This month marks the 5-year anniversary of the publications of The Darcys of Pemberley! My baby (my very first novel) is five years old now, and I’m so proud of how well it has done out there in the big, wide world. It thrills and slightly astounds me to think how many thousands of people, most of them total strangers, have now read it. TDoP is still my flagship, with the other novels following in its wake, and that shows no sign of changing.
So, I wanted to commemorate the occasion. And according to my custom, I went looking for an appropriate Jane Austen quote to include in this post. I found this one in a letter she wrote to her sister Cassandra in 1799:
I wish you joy of your birthday twenty times over. I shall be able to send this to the post to-day, which exalts me to the utmost pinnacle of human felicity, and makes me bask in the sunshine of prosperity, or gives me any other sensation of pleasure in studied language which you may prefer.
Absolutely perfect! Not only does this quote speak of celebrating over a birthday, as I’m doing with The Darcys of Pemberley, it also seemed like a classic example of what inspired me to start writing Austenesque in the first place: a first-rate demonstration of Jane’s sharp mind, her humor, and her stellar use of language.
Reading through the rest of the letter, I found these other gems – some funny, some sarcastic, all a reflection of Jane’s character and personality.
I am tolerably glad to hear that Edward’s income is so good a one – as glad as I can be at anybody’s being rich except you and me…
You express so little anxiety about my being murdered under Ash Park Copse by Mrs. Hulbert’s servant, that I have a great mind not to tell you whether I was or not…
Mrs. Knight giving up the Godmersham estate to Edward was no such prodigious act of generosity after all, it seems, for she has reserved herself an income out of it still; this ought to be know, that her conduct may not be overrated. I rather think Edward shows the most magnanimity of the two, in accepting her resignation with such incumbrances.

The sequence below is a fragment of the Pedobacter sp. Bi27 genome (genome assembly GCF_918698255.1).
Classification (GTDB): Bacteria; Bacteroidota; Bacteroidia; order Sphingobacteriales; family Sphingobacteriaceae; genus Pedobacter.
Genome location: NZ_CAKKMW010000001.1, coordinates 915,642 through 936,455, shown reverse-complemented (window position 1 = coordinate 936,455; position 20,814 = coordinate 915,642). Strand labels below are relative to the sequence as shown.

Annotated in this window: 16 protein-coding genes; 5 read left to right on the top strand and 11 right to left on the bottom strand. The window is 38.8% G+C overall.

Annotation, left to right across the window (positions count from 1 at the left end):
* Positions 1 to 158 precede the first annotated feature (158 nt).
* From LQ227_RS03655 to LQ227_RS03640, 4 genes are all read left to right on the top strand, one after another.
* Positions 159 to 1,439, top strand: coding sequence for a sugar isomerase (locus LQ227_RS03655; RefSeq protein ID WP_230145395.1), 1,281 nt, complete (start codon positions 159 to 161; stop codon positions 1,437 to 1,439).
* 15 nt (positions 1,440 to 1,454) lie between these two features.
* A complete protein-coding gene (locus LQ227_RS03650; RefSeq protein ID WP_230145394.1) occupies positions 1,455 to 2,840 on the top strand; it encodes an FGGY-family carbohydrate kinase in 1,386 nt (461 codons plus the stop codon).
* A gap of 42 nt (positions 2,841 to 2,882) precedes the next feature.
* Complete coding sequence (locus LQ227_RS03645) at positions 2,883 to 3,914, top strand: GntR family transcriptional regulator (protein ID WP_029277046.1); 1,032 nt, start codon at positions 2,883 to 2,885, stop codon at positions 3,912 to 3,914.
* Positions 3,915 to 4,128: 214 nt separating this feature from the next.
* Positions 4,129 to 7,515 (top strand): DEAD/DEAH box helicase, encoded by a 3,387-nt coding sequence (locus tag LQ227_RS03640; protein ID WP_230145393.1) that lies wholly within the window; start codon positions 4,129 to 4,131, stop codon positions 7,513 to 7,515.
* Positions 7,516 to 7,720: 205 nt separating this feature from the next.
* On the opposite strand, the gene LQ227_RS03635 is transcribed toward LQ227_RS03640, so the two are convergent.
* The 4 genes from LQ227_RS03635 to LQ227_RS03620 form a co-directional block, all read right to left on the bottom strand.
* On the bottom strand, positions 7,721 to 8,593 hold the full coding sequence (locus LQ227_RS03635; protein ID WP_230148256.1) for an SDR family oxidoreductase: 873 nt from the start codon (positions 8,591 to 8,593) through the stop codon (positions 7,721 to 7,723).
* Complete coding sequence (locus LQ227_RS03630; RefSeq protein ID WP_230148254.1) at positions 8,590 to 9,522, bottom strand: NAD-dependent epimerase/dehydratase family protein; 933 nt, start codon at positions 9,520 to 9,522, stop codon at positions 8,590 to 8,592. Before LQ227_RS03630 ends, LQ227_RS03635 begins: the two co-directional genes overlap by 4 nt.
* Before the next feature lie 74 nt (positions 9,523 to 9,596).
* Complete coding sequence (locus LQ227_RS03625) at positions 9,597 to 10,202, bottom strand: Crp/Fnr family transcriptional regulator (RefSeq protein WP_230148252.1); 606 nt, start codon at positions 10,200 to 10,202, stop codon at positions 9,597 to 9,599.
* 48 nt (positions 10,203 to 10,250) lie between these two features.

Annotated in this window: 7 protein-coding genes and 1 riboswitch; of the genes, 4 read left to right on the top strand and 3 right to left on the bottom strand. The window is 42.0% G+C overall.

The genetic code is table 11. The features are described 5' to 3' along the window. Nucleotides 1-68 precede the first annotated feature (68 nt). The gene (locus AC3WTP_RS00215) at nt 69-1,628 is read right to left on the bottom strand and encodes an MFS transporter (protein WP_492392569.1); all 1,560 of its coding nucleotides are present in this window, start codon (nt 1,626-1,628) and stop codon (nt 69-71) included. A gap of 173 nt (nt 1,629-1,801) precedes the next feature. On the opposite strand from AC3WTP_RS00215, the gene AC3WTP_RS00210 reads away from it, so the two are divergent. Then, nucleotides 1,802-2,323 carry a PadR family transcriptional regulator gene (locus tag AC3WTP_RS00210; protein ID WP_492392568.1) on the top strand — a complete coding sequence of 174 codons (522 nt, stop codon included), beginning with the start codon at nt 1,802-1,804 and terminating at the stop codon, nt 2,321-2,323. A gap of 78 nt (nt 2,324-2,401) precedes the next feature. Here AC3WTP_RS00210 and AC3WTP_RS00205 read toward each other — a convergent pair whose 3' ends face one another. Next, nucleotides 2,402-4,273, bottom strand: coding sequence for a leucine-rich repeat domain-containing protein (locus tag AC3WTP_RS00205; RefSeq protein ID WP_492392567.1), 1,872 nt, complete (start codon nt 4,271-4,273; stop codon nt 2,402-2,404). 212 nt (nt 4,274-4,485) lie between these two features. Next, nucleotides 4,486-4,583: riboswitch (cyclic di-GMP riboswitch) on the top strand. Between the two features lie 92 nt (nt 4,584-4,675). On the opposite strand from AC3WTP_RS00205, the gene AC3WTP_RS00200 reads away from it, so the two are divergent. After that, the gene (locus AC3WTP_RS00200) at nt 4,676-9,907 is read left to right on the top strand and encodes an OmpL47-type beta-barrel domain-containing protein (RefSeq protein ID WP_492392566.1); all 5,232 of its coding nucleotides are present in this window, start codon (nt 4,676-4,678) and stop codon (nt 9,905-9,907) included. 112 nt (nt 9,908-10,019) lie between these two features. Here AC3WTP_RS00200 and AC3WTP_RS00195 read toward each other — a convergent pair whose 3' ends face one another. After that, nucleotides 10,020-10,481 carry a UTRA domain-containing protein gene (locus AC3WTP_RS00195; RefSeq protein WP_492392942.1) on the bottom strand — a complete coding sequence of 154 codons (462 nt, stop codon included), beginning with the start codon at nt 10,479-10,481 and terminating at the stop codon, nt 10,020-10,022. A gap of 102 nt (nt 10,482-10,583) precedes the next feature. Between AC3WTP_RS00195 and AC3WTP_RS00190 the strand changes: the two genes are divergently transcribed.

I do not like the Miss Blackstones; indeed, I was always determined not to like them, so there is the less merit in it.
There were more dancers than the room could conveniently hold, which is enough to constitute a good ball at any time. I do not think I was very much in request. People were rather apt not to ask me till they could not help it… There was one gentleman… who I was told wanted very much to be introduced to me, but as he did not want it quite enough to take much trouble in effecting it, we never could bring it about… One of my gayest actions was sitting down two dances in preference to having Lord Bolton’s eldest son for my partner, who danced too ill to be endured.
Is it any wonder we love her prose as much as we love her stories? And these examples are from just one letter! I occasionally write something rather witty or funny (at least to me), but I can’t ever hope to measure up. Here’s a line, though, from The Persuasion of Miss Jane Austen that I think sounds particularly like her. Speaking of her illness Jane says…
From the way Mary looked at me… I immediately perceived that she considered my chances very grim indeed. This did not trouble me overly. I intended to live or die quite independent of her opinion in the case.
Ironically, Jane starts her letter by telling Cassandra that she should read her own letters over five times before sending them so as not to miss how entertaining they were. “I laughed at several parts of the one which I am now answering,” Jane wrote. I wonder if any of Cassandra’s letters have been preserved. Jane considered her the funny one.
Anyway, instead of bragging about “my baby” or boasting in my small accomplishments, I’m giving credit where credit is due. It’s God who gave me the ability to write. It’s Jane Austen’s work and wit that inspire me. And it’s my readers who keep me going. I am so grateful to everyone who has read, reviewed, and recommend one of my books to a friend, to everyone who has given me a word of encouragement along the way. I feel truly blessed!
As they celebrated the second anniversary of their marriage at Pemberley that November, Darcy and Elizabeth could easily have been forgiven for thinking themselves blessed above all other creatures in England. (The Darcys of Pemberley, final line)